Tree Frog Forestry News

WoodTalks Speaks to the Benefits of Wood and Mass Timber

By Kelly McCloskey
The Tree Frog Forestry News
September 12, 2019
Category: Special Feature
Region: Canada, Canada West

WoodTalks Speaks to the Benefits of Wood and Mass Timber

This week, 800 buyers, sellers and specifiers of value-added wood products have gathered in Whistler for the Global Buyers Mission (GBM), Canada’s largest show of its kind. And on day one, WoodTALKS—a wood design and construction education event held in conjunction with the GBM—was front and centre. Ken Hori, BC Wood’s Program Manager opened the event, welcoming a record 130 architects and other building sector professions.

First to the podium was Robert Cesnik of HDR Architecture Associates, speaking on the Evolution of Mass Timber Design in BC’s Okanagan. Starting with glulam applications back in 2003, Cesnik wove a story of product experimentation and advancement in design and engineering that culminated in many iconic mass timber structures—notably the Penticton Lakeside Resort. Key decision drivers for his firm’s use of cross laminated timber include its carbon benefit, quick construction time and physical attributes (e.g., ability to cantilever in two directions). To ensure project success, Cesnik emphasized the importance of good relationships between the design, engineering and construction professions but added that ensuring the client is comfortable with these cutting-edge products is also key. Looking to the future, Cesnic spoke of four current mass timber designs in the Okanagan, including a proposed 19-storey residential tower!

Emily Dawson of Kaiser + Path kicked off her presentation on Quantifying the Appeal of Mass Timber with a warning on the “tyranny of the quantifiable”. Her message put simply: numbers matter but so does incorporating the full range of product reasons and benefits. The key driver for her full-service Portland based firm—which designs, builds and markets/sells her structures—is the need for the construction sector to be part of the solution to climate change. Kaiser + Path’s focus is on structure first, but according to Dawson, “wood comes with significant commercial appeal for tenants”. Recent examples include an IT firm that viewed one of her timber buildings as a “draw for people talent” and a medical business that sees wood providing a “healing environment” for their customers. Not surprisingly, Dawson’s quantitative assessment of mass timber included the benefits of construction predictability and risk reduction potential for lenders.

Renowned architect Peter Busby spoke of his love of wood and its positive contribution to society’s social and environmental needs. Posing and then answering his own question on ‘why wood’, Busby spoke of GHGs and climate change, the challenge of housing seven billion people and how wood innovation has been rising to the challenge faster than alternative products. Looking to wood’s future, Busby sees more prefabrication and concealed fasteners, and taller buildings due to innovation in shrinkage and fire safety solutions (e.g., charring). Consistent with his firm’s reputation as a catalyst in the growth of green architecture, Busby spoke of their design proposal for a 40-storey wood tower in Vancouver, which if built will become the world’s tallest wood residential tower. Designed for the “greenest of the greenies”, it will meet or exceed passive house and net zero carbon goals.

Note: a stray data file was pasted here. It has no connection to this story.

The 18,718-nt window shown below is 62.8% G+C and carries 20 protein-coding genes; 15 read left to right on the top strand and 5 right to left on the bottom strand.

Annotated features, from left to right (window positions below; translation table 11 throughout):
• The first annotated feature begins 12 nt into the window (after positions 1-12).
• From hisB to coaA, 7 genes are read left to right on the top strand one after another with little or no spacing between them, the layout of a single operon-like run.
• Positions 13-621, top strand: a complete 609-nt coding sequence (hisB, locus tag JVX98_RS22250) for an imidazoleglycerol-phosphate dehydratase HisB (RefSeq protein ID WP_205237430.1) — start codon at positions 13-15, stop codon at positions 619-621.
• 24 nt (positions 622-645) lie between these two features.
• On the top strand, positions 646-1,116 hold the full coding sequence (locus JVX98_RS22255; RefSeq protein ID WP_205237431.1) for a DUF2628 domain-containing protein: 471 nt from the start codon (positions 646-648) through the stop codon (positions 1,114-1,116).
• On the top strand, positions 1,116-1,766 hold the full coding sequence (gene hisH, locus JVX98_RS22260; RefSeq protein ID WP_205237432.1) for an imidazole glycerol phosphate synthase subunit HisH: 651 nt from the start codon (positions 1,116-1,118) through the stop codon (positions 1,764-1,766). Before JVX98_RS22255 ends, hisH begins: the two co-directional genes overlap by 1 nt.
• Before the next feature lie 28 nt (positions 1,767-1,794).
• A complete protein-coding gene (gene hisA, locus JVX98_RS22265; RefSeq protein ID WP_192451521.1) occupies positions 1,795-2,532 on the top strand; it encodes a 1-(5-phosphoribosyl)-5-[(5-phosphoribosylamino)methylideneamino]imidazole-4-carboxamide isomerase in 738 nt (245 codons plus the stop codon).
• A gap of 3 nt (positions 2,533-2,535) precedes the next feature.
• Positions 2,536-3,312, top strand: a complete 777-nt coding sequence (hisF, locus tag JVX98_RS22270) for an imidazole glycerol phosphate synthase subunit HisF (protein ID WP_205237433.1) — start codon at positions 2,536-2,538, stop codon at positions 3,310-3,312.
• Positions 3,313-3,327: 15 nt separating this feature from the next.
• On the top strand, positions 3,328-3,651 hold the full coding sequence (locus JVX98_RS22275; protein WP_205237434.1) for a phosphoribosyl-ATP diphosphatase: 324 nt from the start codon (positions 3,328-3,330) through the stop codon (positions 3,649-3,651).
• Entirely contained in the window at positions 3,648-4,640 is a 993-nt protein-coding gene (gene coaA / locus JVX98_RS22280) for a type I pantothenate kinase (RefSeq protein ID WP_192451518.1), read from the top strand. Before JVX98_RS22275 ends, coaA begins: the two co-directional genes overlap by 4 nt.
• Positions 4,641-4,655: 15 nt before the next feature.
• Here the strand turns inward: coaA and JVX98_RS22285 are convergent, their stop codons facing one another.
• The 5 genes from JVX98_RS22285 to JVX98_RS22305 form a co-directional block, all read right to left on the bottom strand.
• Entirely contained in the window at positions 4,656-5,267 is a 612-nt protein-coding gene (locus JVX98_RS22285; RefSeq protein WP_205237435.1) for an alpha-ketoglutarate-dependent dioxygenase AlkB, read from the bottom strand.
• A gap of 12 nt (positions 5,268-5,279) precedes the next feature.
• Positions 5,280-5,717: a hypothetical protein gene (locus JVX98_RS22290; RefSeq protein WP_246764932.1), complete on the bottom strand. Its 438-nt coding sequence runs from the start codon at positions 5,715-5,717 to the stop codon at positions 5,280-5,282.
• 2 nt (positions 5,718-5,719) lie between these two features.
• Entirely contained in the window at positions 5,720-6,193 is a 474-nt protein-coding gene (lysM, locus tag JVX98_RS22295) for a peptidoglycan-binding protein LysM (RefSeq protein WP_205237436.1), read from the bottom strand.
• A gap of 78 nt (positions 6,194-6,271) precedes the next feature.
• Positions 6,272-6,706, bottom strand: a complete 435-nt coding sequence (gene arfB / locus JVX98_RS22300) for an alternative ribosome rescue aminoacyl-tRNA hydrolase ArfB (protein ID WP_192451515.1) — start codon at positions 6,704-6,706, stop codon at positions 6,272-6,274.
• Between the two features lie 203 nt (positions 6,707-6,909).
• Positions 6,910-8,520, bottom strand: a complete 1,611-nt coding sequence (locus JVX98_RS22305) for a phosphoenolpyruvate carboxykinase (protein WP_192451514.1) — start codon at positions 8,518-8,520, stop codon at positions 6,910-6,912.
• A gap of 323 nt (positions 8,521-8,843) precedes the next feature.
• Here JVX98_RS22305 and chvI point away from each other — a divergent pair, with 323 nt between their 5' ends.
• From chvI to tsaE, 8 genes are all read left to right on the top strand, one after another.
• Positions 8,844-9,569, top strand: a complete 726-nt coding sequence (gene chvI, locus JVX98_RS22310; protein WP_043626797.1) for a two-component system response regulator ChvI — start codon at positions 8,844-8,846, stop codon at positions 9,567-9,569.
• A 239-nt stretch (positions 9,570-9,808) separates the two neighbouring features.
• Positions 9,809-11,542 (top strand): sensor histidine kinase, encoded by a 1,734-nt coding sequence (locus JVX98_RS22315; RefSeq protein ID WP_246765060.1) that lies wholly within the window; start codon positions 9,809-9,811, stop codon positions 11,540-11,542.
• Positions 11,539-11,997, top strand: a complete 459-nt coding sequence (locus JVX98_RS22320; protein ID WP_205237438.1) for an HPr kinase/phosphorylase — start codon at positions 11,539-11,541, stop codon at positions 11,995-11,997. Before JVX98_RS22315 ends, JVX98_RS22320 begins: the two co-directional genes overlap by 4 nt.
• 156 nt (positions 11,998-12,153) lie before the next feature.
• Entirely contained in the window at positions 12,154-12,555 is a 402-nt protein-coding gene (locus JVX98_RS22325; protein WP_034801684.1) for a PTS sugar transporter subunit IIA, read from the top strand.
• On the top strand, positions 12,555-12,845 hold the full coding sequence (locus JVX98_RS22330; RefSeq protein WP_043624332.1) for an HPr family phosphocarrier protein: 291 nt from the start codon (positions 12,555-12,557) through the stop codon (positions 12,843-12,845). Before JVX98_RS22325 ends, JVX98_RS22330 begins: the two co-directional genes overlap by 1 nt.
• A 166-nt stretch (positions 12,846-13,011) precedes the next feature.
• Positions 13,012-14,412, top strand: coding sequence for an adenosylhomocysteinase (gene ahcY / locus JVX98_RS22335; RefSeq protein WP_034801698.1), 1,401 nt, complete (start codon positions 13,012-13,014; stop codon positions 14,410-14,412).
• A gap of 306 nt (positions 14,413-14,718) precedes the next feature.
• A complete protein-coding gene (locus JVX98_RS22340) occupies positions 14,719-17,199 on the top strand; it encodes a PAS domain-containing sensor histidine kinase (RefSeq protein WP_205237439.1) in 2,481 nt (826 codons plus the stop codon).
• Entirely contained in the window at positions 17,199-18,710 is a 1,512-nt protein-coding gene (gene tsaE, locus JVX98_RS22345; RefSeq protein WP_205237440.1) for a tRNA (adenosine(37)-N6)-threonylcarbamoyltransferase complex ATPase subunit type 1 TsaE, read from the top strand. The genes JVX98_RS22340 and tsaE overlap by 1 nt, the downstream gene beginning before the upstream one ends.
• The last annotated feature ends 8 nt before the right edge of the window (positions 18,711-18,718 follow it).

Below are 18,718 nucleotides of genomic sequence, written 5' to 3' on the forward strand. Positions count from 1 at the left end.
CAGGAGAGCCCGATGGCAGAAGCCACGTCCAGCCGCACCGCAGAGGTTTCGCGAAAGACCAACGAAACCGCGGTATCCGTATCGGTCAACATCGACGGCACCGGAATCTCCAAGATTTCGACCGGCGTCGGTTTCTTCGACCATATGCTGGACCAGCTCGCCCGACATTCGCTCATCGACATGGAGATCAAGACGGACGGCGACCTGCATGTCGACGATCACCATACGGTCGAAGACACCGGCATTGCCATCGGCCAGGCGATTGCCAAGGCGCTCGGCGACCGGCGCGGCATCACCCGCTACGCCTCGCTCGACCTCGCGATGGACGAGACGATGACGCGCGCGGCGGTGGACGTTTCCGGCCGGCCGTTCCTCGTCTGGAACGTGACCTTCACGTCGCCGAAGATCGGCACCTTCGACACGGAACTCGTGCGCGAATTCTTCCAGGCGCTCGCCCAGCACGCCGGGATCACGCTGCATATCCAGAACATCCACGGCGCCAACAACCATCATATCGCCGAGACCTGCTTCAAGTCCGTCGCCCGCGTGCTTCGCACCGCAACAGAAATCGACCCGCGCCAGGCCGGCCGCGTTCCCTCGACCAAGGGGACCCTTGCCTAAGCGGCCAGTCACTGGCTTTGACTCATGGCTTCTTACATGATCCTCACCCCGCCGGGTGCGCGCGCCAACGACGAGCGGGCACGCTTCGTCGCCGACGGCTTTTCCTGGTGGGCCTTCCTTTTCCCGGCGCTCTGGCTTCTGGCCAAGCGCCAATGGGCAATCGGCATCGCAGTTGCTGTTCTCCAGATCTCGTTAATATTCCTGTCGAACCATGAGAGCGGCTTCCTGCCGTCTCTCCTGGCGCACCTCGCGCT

Bryn Davidson, of Lanefab Design/Build spoke of his company’s journey from laneway homes to passive house to green building and finally, net positive developments. Davidson credits the City of Vancouver’s 2009 decision allowing laneway homes as the initiator for his business and his firm’s choice to build to the Passive House standard as their differentiator in the market. In evaluating the significance of their approach on GHGs, Davidson noted the importance of getting beyond green building and net zero to “net positive”. Key is going beyond the structure and including consideration for location (e.g., walkable versus driving), what was there before (e.g., greenfield or a teardown) and how good the existing building is from a GHGs perspective (e.g., how negative the footprint is and if it can be economically renovated to net positive). According to Davidson, societal change requires zoning reform and state/provincial consideration to remove barriers, ensure the community changes are spread out, and provide economy of scale.

Wrapping up day-one was architect Alfred Waugh, the principal of Formline Architecture in Vancouver, who presented on Indigenuity in Architecture. Waugh’s focus was on the synthesis of cultural sensitivity and environmental responsibility and how best to bring together Western society with First Nations’ knowledge, connection to the land and nature-centred systems. The key drivers for his design approach being cultural identity, environmental footprint, community engagement and local ingenuity. Examples cited include the Squamish Lil’Wat Cultural Centre, which was designed similarly to longhouses; the First People’s House at the University of Victoria interpretation of the slotted post and beam connection for the Coast Salish Long House; and the landscape for Indian Residential School, History and Dialogue Centre at the University of BC, so that it blends with the land and provides areas for outdoor learning.

Day two for the WoodTalks starts this morning with BC Wood’s networking tradeshow of 82 value-added wood manufacturers, a presentation on BC’s Energy Step Code, Mass Timber Building Closures and Prefabrication by Graham Finch of RDH Building Science, and finally, BC Wood’s mini-seminar series with the tradeshow exhibitors.